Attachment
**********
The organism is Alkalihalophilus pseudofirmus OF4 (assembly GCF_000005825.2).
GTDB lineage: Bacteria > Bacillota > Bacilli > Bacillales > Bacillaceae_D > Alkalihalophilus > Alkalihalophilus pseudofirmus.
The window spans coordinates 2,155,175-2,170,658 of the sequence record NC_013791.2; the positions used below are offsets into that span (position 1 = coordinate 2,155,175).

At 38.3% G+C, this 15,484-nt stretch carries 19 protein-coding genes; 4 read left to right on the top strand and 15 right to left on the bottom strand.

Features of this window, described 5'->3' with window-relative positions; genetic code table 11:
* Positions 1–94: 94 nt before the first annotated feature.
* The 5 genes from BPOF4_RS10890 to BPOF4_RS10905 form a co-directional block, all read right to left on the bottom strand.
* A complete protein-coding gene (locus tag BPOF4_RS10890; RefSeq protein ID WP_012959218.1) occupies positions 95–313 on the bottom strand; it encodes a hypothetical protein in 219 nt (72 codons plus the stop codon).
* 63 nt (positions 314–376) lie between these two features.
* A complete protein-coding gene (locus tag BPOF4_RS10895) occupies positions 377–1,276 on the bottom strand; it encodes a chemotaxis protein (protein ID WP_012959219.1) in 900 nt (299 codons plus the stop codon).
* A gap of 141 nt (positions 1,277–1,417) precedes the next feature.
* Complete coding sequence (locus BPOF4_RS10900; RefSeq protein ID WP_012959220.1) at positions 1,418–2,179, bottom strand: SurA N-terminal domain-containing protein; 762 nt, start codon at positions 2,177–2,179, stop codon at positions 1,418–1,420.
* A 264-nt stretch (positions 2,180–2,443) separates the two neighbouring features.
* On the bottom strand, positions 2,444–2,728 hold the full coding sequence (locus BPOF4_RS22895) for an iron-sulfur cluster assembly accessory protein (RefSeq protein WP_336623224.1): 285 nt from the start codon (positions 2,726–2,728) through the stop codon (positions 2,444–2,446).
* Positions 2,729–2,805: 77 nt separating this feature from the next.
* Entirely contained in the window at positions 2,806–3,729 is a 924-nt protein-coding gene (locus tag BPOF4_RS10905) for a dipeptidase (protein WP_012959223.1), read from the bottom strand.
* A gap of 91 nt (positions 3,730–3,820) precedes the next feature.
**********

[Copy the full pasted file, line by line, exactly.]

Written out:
The organism is Alkalihalophilus pseudofirmus OF4 (assembly GCF_000005825.2).
GTDB lineage: Bacteria > Bacillota > Bacilli > Bacillales > Bacillaceae_D > Alkalihalophilus > Alkalihalophilus pseudofirmus.
The window spans coordinates 2,155,175-2,170,658 of the sequence record NC_013791.2; the positions used below are offsets into that span (position 1 = coordinate 2,155,175).

At 38.3% G+C, this 15,484-nt stretch carries 19 protein-coding genes; 4 read left to right on the top strand and 15 right to left on the bottom strand.

Features of this window, described 5'->3' with window-relative positions; genetic code table 11:
* Positions 1–94: 94 nt before the first annotated feature.
* The 5 genes from BPOF4_RS10890 to BPOF4_RS10905 form a co-directional block, all read right to left on the bottom strand.
* A complete protein-coding gene (locus tag BPOF4_RS10890; RefSeq protein ID WP_012959218.1) occupies positions 95–313 on the bottom strand; it encodes a hypothetical protein in 219 nt (72 codons plus the stop codon).
* 63 nt (positions 314–376) lie between these two features.
* A complete protein-coding gene (locus tag BPOF4_RS10895) occupies positions 377–1,276 on the bottom strand; it encodes a chemotaxis protein (protein ID WP_012959219.1) in 900 nt (299 codons plus the stop codon).
* A gap of 141 nt (positions 1,277–1,417) precedes the next feature.
* Complete coding sequence (locus BPOF4_RS10900; RefSeq protein ID WP_012959220.1) at positions 1,418–2,179, bottom strand: SurA N-terminal domain-containing protein; 762 nt, start codon at positions 2,177–2,179, stop codon at positions 1,418–1,420.
* A 264-nt stretch (positions 2,180–2,443) separates the two neighbouring features.
* On the bottom strand, positions 2,444–2,728 hold the full coding sequence (locus BPOF4_RS22895) for an iron-sulfur cluster assembly accessory protein (RefSeq protein WP_336623224.1): 285 nt from the start codon (positions 2,726–2,728) through the stop codon (positions 2,444–2,446).
* Positions 2,729–2,805: 77 nt separating this feature from the next.
* Entirely contained in the window at positions 2,806–3,729 is a 924-nt protein-coding gene (locus tag BPOF4_RS10905) for a dipeptidase (protein WP_012959223.1), read from the bottom strand.
* A gap of 91 nt (positions 3,730–3,820) precedes the next feature.